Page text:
X. It must BE SPEEDY.

XI. It must be CONSTANT. The waters of repentance must not overflow in the morning, at the first hearing of the gospel; and at mid-day, in the midst of health and prosperity, grow cold and be ready to freeze. It must be a dally weeping, a daily mourning.

(Thomas Watson.)

They are not muddied with guilt, nor mixed with fear — they are the pure wine of the Spirit; what the mourner feels is joy, and nothing but joy. The comforts God gives His mourners are —

I. SWEET. The love of God shed into the heart is said to be better than wine (Song of Solomon 1:2).

II. They are HOLY. Divine comforts give the soul more acquaintance with God.

III. They are SATISFYING. They fill the heart and make it run over.

IV. They are POWERFUL. Strong cordials.

1. They strengthen for duty.

2. Support, under affliction.

V. They are ABIDING; abound in us, and so abide ever with us. Worldly comforts are still upon the wing, ready to fly. The comforts of the Spirit are immortal and eternal. Oh, how rare and superlative are these comforts!

(Thomas Watson.)

I. The GRIEF which is here specified. It will be proper: —

1. To ascertain its cause.

(1)He is led to view the immense debt of obedience due to the blessed God as the Sovereign Ruler of the universe.

(2)The awful consequences attending the non-payment of this debt.

(3)His utter inability to make restitution.

2. To ascertain its character.

(1)It is voluntary and sincere; not forced or artificial.

(2)It is deep, not superficial.

(3)It is evangelical and spiritual.

(4)It is characterized by a hatred and an abandonment of sin.

II. The CONSOLATION with which it is associated. "They shall be comforted." This intimates certainty as well as the futurity of the comfort. But some may ask —

1. What is this consolation? It arises from the satisfaction Christ has made; none so rich, free, and. satisfying as this.

2. Whence does this comfort proceed? From the free favour of God.

3. How is this comfort applied? It is the work of the Holy Spirit.

(R. May.)

Galilee, Jerusalem
Blessed, Comforted, Happy, Mourn, Mourners, Mourning, Sad
1. Jesus' sermon on the mount:
3. The Beattitudes;
13. the salt of the earth;
14. the light of the world.
17. He came to fulfill the law.
21. What it is to kill;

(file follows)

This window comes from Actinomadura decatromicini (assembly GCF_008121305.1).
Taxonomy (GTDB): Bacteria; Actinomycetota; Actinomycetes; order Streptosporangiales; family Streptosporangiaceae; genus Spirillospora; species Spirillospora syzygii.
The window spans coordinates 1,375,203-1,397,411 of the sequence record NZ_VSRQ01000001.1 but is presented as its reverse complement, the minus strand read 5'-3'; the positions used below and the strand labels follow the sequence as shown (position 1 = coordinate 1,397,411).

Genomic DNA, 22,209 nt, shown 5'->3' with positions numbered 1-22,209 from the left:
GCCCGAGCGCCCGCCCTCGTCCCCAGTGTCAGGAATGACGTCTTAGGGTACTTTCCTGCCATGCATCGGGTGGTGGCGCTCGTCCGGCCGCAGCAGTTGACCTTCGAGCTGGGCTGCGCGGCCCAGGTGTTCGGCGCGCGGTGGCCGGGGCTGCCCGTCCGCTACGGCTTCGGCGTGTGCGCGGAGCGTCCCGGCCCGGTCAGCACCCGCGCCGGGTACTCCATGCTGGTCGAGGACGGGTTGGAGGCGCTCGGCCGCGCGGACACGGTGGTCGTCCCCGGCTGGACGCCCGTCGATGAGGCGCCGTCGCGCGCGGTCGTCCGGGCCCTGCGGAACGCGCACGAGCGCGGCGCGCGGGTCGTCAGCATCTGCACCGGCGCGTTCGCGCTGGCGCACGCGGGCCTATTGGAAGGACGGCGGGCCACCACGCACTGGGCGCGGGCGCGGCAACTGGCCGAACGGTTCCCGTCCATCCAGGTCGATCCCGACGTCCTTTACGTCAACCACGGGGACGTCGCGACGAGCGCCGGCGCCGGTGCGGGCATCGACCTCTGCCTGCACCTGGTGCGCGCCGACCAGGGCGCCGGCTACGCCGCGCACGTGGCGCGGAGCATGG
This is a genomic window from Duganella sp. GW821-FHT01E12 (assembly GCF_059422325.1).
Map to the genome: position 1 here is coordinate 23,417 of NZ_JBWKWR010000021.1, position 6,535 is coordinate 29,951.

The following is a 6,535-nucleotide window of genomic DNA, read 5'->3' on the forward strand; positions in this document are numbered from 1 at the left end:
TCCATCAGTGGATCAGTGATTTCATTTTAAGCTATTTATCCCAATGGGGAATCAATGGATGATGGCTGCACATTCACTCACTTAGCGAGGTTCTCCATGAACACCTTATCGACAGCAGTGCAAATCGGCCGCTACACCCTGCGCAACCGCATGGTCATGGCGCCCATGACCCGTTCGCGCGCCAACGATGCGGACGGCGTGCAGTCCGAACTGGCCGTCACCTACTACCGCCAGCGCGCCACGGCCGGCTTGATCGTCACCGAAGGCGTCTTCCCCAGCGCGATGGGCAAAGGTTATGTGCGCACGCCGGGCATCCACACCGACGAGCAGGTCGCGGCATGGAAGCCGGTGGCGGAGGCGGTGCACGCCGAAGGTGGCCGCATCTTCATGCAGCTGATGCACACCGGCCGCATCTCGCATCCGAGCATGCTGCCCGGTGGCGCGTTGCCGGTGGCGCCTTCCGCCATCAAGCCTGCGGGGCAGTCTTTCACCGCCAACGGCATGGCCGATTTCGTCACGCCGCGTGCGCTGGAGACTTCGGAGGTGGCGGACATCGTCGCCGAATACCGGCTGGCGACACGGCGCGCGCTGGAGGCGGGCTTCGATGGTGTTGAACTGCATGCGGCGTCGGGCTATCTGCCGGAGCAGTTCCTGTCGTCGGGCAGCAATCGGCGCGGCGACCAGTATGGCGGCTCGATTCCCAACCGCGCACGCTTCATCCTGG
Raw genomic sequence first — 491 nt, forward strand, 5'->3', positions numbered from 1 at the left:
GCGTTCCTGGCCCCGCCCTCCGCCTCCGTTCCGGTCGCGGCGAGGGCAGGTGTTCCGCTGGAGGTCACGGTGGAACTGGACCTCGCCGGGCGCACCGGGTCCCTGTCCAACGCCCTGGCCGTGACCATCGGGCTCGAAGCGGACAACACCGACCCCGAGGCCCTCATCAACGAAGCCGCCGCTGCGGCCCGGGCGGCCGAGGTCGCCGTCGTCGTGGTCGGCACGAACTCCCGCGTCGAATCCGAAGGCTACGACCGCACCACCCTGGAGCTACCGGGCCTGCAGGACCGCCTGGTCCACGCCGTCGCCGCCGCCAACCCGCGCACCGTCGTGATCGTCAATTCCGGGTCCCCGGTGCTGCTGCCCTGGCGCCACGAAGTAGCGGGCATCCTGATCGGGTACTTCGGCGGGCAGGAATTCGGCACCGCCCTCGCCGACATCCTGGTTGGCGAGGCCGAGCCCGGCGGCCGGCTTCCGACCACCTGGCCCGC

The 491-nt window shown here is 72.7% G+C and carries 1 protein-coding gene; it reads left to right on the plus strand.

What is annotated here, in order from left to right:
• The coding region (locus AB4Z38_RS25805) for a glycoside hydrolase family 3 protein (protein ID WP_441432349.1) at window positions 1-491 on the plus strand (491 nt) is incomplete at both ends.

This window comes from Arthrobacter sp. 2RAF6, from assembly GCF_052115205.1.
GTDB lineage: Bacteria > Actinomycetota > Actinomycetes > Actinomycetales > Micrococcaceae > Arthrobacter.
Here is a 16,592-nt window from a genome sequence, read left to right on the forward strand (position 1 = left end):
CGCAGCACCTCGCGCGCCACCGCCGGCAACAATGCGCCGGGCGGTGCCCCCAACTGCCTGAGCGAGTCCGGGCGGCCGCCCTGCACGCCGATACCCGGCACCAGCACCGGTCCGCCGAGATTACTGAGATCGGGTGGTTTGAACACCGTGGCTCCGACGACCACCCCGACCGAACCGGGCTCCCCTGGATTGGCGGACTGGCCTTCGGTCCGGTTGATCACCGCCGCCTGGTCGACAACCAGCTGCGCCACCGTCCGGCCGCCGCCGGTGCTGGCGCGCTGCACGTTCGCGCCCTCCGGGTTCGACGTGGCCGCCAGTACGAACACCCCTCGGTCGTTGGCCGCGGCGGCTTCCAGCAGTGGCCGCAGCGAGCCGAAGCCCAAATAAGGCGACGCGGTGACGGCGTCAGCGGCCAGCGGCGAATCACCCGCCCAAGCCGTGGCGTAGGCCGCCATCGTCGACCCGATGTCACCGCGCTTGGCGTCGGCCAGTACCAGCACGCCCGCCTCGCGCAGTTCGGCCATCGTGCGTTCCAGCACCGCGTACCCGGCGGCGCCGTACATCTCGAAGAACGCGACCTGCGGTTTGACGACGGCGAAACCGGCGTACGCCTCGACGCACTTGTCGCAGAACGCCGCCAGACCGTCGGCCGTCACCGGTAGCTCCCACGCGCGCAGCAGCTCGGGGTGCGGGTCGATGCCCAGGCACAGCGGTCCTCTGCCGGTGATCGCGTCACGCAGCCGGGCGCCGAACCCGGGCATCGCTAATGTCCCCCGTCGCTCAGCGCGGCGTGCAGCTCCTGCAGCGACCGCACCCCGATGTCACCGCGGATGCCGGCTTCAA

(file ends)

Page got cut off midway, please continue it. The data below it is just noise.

27. to commit adultery;
33. to swear.
38. He exhorts to forgive wrong,
43. to love our enemies;
48. and to labor after perfection.

Dictionary of Bible Themes
Matthew 5:4

     5419   mourning
     5797   bereavement, comfort in
     5805   comfort
     5952   sorrow
     6227   regret

Matthew 5:3-5

     5849   exaltation

Matthew 5:3-6

     5554   status

Matthew 5:3-10

     4938   fate, final destiny
     7621   disciples, calling

Matthew 5:3-12

     1620   beatitudes, the
     2318   Christ, as prophet
     4020   life, of faith
     5874   happiness
     8117   discipleship, benefits

Matthew 5:3-48

     1660   Sermon on the Mount

Agree with Thine Adversary
Eversley, 1861. Windsor Castle, 1867. St. Matthew v. 25, 26. "Agree with thine adversary quickly, whiles thou art in the way with him; lest at any time the adversary deliver thee to the judge, and the judge deliver thee to the officer, and thou be cast into prison. Verily I say unto thee, Thou shalt by no means come out thence, till thou hast paid the uttermost farthing." This parable our Lord seems to have spoken at least twice, as He did several others. For we find it also in the 12th
Charles Kingsley—All Saints' Day and Other Sermons

June 9. "Ye are the Light of the World" (Matt. v. 14).
"Ye are the light of the world" (Matt. v. 14). We are called the lights of the world, light-bearers, reflectors, candle-sticks, lamps. We are to be kindled ourselves, and then we will burn and give light to others. We are the only light the world has. The Lord might come down Himself and give light to the world, but He has chosen differently. He wants to send it through us, and if we don't give it the world will not have it. We should be giving light all the time to our neighbors. God does not put
Rev. A. B. Simpson—Days of Heaven Upon Earth

The Eighth Beatitude
'Blessed are they which are persecuted for righteousness' sake: for theirs is the kingdom of heaven.'--MATT. v. 10. We have seen the description of the true subjects of the kingdom growing into form and completeness before our eyes in the preceding verses, which tell us what they are in their own consciousness, what they are in their longings, what they become in inward nature by God's gift of purity, how they move among men as angels of God, meek, merciful, peace-bringing. Is anything more needed
Alexander Maclaren—Expositions of Holy Scripture

Salt Without Savour
'Ye are the salt of the earth: but if the salt have lost his savour, wherewith shall it be salted? It is thenceforth good for nothing, but to be cast out, and to be trodden under foot of men.'--MATT. v. 13. These words must have seemed ridiculously presumptuous when they were first spoken, and they have too often seemed mere mockery and irony in the ages since. A Galilean peasant, with a few of his rude countrymen who had gathered round him, stands up there on the mountain, and says to them, 'You,
Alexander Maclaren—Expositions of Holy Scripture

The First Beatitude
'Blessed are the poor in spirit, for theirs is the Kingdom of Heaven.'--MATT. v. 2. 'Ye are not come unto the mount that burned with fire, nor unto the sound of a trumpet, and the voice of "awful" words.' With such accompaniments the old law was promulgated, but here, in this Sermon on the Mount, as it is called, the laws of the Kingdom are proclaimed by the King Himself; and He does not lay them down with the sternness of those written on tables of stone. No rigid 'thou shalt' compels, no iron 'thou